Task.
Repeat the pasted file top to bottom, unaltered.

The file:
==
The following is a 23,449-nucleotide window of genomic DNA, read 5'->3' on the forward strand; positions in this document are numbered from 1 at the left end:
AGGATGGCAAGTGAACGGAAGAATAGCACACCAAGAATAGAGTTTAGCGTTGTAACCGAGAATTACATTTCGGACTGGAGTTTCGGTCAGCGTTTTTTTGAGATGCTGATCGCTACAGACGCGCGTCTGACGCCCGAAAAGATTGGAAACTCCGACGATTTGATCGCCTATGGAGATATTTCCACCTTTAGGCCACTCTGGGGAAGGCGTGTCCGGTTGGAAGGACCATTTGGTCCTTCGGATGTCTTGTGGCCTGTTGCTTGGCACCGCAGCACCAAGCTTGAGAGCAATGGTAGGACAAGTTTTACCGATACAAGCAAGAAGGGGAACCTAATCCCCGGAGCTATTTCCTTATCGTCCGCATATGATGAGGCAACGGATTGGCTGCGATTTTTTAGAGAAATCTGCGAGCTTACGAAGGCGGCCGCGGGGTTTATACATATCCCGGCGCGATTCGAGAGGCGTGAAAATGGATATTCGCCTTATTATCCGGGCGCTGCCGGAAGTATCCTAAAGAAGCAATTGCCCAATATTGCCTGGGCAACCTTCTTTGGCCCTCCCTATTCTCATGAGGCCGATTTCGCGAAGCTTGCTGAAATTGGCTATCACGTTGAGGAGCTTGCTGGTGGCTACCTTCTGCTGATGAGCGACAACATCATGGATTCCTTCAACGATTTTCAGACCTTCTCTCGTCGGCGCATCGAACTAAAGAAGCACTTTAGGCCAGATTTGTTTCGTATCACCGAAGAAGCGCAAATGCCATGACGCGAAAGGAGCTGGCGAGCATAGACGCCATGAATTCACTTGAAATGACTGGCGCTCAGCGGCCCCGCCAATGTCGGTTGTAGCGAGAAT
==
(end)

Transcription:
The following is a 23,449-nucleotide window of genomic DNA, read 5'->3' on the forward strand; positions in this document are numbered from 1 at the left end:
AGGATGGCAAGTGAACGGAAGAATAGCACACCAAGAATAGAGTTTAGCGTTGTAACCGAGAATTACATTTCGGACTGGAGTTTCGGTCAGCGTTTTTTTGAGATGCTGATCGCTACAGACGCGCGTCTGACGCCCGAAAAGATTGGAAACTCCGACGATTTGATCGCCTATGGAGATATTTCCACCTTTAGGCCACTCTGGGGAAGGCGTGTCCGGTTGGAAGGACCATTTGGTCCTTCGGATGTCTTGTGGCCTGTTGCTTGGCACCGCAGCACCAAGCTTGAGAGCAATGGTAGGACAAGTTTTACCGATACAAGCAAGAAGGGGAACCTAATCCCCGGAGCTATTTCCTTATCGTCCGCATATGATGAGGCAACGGATTGGCTGCGATTTTTTAGAGAAATCTGCGAGCTTACGAAGGCGGCCGCGGGGTTTATACATATCCCGGCGCGATTCGAGAGGCGTGAAAATGGATATTCGCCTTATTATCCGGGCGCTGCCGGAAGTATCCTAAAGAAGCAATTGCCCAATATTGCCTGGGCAACCTTCTTTGGCCCTCCCTATTCTCATGAGGCCGATTTCGCGAAGCTTGCTGAAATTGGCTATCACGTTGAGGAGCTTGCTGGTGGCTACCTTCTGCTGATGAGCGACAACATCATGGATTCCTTCAACGATTTTCAGACCTTCTCTCGTCGGCGCATCGAACTAAAGAAGCACTTTAGGCCAGATTTGTTTCGTATCACCGAAGAAGCGCAAATGCCATGACGCGAAAGGAGCTGGCGAGCATAGACGCCATGAATTCACTTGAAATGACTGGCGCTCAGCGGCCCCGCCAATGTCGGTTGTAGCGAGAAT